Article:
Image: “Be Seeing You” by Olivander (Oliver Hammond)

Traditionally funding grants are highly contested so if you are thinking of applying for some funding you will want to make sure your application is given the best chance of being selected.

The following ten top tips for writing a successful funding application:

  1. Contact the funding manager first – even though you may think that you have the best project idea in the world if it doesn’t fit the funding criteria you could waste a lot of time writing an application simply to have it ‘knocked-out’ because it doesn’t fit the criteria.  Call the Funding Manager and discuss your project idea.  They will tell you straight away whether your project idea fits the funding requirements, and they may event help you ‘tweak it’ so it does fit.
  2. What’s your problem? – once you’ve clarified that you at least in the running for the funding, clearly describe the problem you are trying to solve and how this meets the requirements of the funding.  Where possible, include evidence (statistics, references etc) to back up why your problem exists. Also paint the picture about your project for the Selection Panel eg who are your key stakeholders? what are their demographics? how will they benefit from the project?
  3. Address all of the funding criteria – don’t think that some of the funding criteria don’t apply to you.  Your application will be assessed against each and every one of the criteria, so ensure you address them appropriately.
  4. Less is more – be succinct (this is why Twitter is so popular).  If you can’t write what you are trying to say in less than a paragraph you are going to lose the Selection Panel’s attention.  They have LOTS of funding applications to read so get to the point quickly.
  5. Your team is Number One – projects are like herding cats – they have different personalities and competing interests so having the right people on your project team from the start will make the difference between a success and a disaster.  State clearly in the application why your team will ensure your project will be successful based on their previous experience and existing skills.
  6. Has it been done before? – your project idea may be brand new to you but there’s a good chance that someone else may have already do it.  This doesn’t mean that you still can’t apply – it means doing your research.  Find out if your project idea has been funded before and see where you can ‘build’ on that project rather than replicate it.
  7. It’s not all about the ‘stuff’ – projects are not all about developing something – they are about helping people change their current practices and processes.  Grant funding often gives people the time needed to develop themselves and others (and some ‘stuff’ as well) so look at the project as a change management process rather than a product development process. Either way, you will need to demonstrate that your project has achieved its desired outcomes, so clearly explain how you will measure the success of your project using both qualitative (eg reflective journals; quotes or statements from participants/key stakeholders) and quantitative methods (eg pre- and post-project surveys).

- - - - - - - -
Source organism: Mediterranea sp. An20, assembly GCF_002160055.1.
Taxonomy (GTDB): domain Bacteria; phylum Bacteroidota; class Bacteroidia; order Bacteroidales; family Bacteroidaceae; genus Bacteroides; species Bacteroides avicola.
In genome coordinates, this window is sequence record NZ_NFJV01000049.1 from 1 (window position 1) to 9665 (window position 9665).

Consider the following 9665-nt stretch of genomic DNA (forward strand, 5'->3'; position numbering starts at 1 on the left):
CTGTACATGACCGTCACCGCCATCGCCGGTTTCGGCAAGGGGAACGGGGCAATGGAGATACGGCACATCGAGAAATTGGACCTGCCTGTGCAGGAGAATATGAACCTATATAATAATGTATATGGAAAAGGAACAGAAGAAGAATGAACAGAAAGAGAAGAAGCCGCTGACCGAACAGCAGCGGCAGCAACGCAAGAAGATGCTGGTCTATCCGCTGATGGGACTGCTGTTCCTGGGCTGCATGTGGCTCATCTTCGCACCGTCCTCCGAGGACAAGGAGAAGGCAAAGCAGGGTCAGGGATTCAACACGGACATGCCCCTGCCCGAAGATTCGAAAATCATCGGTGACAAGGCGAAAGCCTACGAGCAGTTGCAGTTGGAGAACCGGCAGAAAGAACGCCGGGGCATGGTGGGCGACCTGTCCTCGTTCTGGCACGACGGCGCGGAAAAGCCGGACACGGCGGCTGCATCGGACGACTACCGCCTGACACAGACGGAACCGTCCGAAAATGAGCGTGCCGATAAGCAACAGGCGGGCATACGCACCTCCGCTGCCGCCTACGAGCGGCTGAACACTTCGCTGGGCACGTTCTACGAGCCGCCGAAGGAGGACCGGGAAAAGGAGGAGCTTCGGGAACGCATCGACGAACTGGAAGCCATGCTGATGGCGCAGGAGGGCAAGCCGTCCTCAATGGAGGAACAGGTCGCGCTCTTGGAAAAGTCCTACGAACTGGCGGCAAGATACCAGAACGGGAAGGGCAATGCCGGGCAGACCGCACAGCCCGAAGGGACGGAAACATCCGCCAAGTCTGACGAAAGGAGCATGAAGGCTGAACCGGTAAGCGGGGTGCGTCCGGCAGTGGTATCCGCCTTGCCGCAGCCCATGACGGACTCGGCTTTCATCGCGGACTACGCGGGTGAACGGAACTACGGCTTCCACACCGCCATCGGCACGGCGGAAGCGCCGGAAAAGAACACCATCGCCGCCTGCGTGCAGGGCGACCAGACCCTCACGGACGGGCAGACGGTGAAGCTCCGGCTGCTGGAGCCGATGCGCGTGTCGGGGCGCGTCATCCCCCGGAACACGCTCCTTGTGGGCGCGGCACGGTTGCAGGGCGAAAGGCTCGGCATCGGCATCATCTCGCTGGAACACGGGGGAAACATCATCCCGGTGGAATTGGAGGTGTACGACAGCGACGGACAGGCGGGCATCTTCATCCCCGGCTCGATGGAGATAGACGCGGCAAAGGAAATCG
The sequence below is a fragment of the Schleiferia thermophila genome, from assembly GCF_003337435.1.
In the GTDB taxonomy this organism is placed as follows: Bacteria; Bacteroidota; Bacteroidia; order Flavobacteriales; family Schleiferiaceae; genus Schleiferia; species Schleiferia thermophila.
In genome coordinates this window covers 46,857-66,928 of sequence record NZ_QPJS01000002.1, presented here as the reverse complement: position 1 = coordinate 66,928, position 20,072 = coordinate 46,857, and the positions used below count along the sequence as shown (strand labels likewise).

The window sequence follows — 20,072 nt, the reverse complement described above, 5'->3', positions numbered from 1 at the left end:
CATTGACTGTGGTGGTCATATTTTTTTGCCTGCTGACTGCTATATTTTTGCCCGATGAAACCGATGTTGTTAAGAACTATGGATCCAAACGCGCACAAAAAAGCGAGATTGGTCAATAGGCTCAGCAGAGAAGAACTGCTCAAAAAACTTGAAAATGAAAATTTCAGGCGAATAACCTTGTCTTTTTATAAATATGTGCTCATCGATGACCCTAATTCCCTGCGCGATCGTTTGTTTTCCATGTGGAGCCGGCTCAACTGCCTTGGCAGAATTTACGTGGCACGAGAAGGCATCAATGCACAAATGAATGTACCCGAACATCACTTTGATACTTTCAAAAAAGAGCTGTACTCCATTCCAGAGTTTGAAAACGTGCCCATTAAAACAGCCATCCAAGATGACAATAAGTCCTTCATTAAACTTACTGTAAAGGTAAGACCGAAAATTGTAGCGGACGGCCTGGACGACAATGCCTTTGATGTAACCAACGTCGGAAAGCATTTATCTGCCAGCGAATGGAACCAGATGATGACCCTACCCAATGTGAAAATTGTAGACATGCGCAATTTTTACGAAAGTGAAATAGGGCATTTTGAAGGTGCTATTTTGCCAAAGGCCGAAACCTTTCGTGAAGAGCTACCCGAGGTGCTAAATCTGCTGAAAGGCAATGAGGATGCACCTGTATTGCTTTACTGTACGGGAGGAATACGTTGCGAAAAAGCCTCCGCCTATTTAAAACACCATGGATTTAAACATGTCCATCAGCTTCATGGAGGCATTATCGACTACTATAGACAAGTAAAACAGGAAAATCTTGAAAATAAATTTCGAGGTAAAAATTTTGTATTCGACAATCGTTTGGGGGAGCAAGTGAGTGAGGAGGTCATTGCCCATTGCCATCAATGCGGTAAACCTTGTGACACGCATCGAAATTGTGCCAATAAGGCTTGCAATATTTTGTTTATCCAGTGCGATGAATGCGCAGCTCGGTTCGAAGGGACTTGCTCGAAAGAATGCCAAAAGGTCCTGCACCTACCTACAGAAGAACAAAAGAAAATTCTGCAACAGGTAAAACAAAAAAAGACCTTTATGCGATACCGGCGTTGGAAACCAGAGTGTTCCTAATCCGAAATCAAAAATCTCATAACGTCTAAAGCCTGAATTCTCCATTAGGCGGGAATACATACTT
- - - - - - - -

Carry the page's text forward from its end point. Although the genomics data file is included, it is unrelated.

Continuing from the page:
8. Can others benefit? – the funding body doesn’t just give you funding because they like you.  They provide funding to help build capability and resources so make sure that you are able to (and willing to) share the outcomes and outputs of your project.  Also remember that copyright of any outcomes/outputs may become the property of the funding body (since they paid for it), so be clear about what you can ‘give away’.
  9. Can the project go beyond the trial period? – you will need to demonstrate how your organisation will have the ability to ‘sustain’ the project beyond the trial phase … ie where will the fund/support/resources come from for ‘rolling out’ or ‘scaling up’ the project idea if it is successful (which of course you hope it will be).
  10. Be realistic – Don’t see the funding as an opportunity to ‘boost your budget’.  ‘Boosted Budgets’ in funding applications are very obvious to pick – they are usually for the exact amount for which the funding is available eg $50,000.  Don’t start with the funding amount and work backwards – start will a list of expense items, then work out (and show these workings in your budget) how much it would cost your organisation/key stakeholders to run the project based on these expenses eg staff salaries/wages, admin support, telecommunication costs, professional development, resource development, consultants etc.


Please Note: This post is an update of one written early this year for National VET E-learning Strategy funding for e-learning projects, however, after attending a recent information session for Continuous Professional Learning funding being made available to Queensland training organisations by the Queensland VET Development Centre, it has been updated to support those interested in applying for this funding.

Vanguard Visions Consulting can help write project applications for this funding, and their Eportfolios Services division is also interested in working with a Queensland training organisation who would like to use eportfolios to support their continuous professional learning project.

10 Top Tips for writing a successful funding application
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